The internet is abound with scary tales of people being robbed, scammed, or worse when using Craigslist. Craigslist is an online marketplace tool that usually leads to safe and straightforward encounters, but its anonymity and lack of regulation allow web-savvy criminals to exploit others.
Craigslist is commonly used to sell automobiles and we would like to share some advice on how to do that securely. Personally, we say sell us your used car, but we respect your right to sell your belongings as you see fit. Either way, we want to help keep you safe.
An Example of a Craigslist Scam
A woman selling her 2013 Dodge Charger on craigslist was contacted by a man from Chicago who said he was interested in buying the car. He told the owner of the 2013 Dodge Charger that he would deal directly with her bank in order to pay off the woman’s car loan (first red flag). The bank received a $28,000 check from the man, which was cashed and deposited into the woman’s account. The bank then sent her a notification stating that her loan had been paid in full. Thinking all’s well, she proceeded to hold up her end of the bargain.
The male buyer sent a woman to pick up and deliver the car and to him in Chicago. The seller handed over the keys after collecting some information, and off went the 2013 Dodge Charger. But not long after, the $28,000 in her bank account vanished. She contacted her bank, who said the check was “no good.” Whether the woman ever got her car or money back, is unclear.
That is one Craigslist horror story, albeit an extreme one.
How to Avoid Being Scammed
Craigslist states that 99% of scam attempts can be thwarted if you deal locally and face-to-face. They stress that you should not pay anyone you have not met in person, beware of offers involving shipping, refuse to accept cashier/certified checks or money orders, never use a third party for transactions, and be wary of background/credit checks if you haven’t met someone in person.
Here is a link to Craigslist’s guide on avoiding scammers. It goes into more detail and gives a few examples of attempted scams.
We understand that meeting face-to-face is a good way to avoid being scammed, but it also opens you up to a much scarier world of Craigslist transactions – one that we don’t want to go into much detail on. Just know that many face-to-face Craigslist deals have gone south.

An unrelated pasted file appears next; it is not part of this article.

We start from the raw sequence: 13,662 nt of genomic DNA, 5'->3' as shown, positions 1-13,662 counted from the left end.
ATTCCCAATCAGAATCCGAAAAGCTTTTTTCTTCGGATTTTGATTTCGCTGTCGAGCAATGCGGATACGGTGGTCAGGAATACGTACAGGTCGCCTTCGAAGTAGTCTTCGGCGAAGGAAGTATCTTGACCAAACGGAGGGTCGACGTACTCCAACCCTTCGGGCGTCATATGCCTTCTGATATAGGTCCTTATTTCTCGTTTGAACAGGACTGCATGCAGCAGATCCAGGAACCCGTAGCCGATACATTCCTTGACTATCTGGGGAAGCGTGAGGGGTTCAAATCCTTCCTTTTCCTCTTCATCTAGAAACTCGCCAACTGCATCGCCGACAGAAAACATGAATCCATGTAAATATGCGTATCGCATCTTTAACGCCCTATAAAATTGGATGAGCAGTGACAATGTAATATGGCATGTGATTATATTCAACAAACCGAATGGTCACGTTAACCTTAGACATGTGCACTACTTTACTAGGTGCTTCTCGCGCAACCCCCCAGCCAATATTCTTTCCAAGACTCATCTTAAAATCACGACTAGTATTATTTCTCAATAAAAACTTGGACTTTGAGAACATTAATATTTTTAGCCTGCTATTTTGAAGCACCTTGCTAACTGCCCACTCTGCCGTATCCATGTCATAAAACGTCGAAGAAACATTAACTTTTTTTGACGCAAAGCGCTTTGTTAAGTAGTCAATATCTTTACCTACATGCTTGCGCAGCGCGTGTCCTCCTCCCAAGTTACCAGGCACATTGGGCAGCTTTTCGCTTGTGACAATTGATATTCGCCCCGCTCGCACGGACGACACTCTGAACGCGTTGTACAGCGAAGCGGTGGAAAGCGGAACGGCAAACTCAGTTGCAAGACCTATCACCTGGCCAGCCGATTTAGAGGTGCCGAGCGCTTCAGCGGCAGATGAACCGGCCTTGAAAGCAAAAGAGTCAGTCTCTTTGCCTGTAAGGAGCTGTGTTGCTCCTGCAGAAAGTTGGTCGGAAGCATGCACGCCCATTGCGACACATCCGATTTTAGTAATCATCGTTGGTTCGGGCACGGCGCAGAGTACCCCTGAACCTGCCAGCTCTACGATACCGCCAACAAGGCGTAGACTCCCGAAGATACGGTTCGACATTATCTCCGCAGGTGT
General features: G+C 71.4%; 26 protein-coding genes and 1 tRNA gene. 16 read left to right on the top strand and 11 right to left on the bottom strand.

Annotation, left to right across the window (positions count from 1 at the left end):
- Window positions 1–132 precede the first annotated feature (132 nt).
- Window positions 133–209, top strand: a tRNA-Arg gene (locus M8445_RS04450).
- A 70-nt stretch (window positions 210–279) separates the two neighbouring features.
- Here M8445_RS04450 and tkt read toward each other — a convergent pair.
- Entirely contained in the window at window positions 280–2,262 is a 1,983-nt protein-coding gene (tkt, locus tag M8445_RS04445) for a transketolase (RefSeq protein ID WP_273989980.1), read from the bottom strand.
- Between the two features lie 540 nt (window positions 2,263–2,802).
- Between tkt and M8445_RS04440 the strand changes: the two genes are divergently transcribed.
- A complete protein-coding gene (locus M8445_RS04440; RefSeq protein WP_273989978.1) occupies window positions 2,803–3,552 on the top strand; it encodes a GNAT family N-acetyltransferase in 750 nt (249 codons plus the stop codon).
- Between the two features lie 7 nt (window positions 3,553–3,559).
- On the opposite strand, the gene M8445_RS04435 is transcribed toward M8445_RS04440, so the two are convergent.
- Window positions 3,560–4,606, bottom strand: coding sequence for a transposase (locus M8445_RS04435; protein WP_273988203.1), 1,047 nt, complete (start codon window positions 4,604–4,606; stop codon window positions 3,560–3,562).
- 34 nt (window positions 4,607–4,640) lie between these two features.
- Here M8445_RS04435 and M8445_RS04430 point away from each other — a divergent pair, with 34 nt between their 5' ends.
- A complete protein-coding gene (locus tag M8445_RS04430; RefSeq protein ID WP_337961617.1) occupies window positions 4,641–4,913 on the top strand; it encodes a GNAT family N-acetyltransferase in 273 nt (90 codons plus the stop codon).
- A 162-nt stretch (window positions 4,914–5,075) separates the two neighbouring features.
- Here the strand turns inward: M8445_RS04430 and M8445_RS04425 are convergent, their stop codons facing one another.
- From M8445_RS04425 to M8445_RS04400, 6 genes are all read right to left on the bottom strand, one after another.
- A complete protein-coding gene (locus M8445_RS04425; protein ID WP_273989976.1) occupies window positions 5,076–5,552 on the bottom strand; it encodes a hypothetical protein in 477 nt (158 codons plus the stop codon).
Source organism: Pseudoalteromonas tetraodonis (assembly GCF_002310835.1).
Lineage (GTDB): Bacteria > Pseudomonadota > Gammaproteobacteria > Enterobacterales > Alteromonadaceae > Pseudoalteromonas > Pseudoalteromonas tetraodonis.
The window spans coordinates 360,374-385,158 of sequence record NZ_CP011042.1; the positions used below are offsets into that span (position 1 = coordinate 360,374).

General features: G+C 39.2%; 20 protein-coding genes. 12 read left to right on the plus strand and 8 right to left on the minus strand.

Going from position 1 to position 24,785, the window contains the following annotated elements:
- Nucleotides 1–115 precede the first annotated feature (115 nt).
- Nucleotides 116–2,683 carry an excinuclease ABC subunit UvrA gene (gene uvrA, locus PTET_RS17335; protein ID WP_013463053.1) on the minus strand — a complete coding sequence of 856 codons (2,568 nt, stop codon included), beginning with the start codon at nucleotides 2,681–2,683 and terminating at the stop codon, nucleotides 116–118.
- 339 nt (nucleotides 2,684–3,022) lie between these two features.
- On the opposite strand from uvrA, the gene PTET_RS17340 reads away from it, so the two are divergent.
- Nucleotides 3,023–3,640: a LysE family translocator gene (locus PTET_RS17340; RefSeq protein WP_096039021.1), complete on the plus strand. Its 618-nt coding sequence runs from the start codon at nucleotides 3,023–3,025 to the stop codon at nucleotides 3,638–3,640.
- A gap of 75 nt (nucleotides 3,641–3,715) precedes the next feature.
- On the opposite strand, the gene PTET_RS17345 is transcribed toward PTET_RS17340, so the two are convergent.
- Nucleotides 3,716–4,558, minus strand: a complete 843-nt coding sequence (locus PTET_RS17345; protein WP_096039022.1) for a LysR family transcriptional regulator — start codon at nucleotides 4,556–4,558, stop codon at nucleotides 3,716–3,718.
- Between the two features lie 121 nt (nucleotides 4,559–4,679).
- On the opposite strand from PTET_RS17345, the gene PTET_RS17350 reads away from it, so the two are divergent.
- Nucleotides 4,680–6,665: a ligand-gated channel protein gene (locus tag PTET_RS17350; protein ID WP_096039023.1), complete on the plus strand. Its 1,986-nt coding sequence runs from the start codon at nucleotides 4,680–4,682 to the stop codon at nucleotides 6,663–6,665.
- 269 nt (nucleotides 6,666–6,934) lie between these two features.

Making Face-to-Face Transactions Safe
Since face-to-face transactions are recommended, how can you make them the safest? The best way we know is to meet the buyer at your local police station. This is a great solution as long as both parties have good intentions. The security of a police station should quell any anxiety either sellers may have.
Here are some quick tips from Craigslist’s Personal Safety page:
- Insist on a public meeting place like a café.
- Do not meet in a secluded area or at your home.
- Be especially careful buying/selling high-value items.
- Meet at a police station for your transaction.
- Tell a friend or family member where you’re going.
- Take your cellphone if you have one.
- Consider bringing a friend
- Trust your instincts.
We’d like to remind you that Craigslist is generally full of trustworthy and well-intentioned users. Take responsibility for your own safety, and you’ll be set.
Avoid the Beef, Sell to Leith
Our last bit of advice is to avoid Craigslist altogether. Any of our dealerships will offer you top dollar for your trade in, and you can guarantee your safety as our customer. We’ve got a great online tool for appraising your used car value, but we also do them in person at Audi Raleigh. If you’re looking to purchase a vehicle, make sure to check our new and used inventory for great deals on your next ride.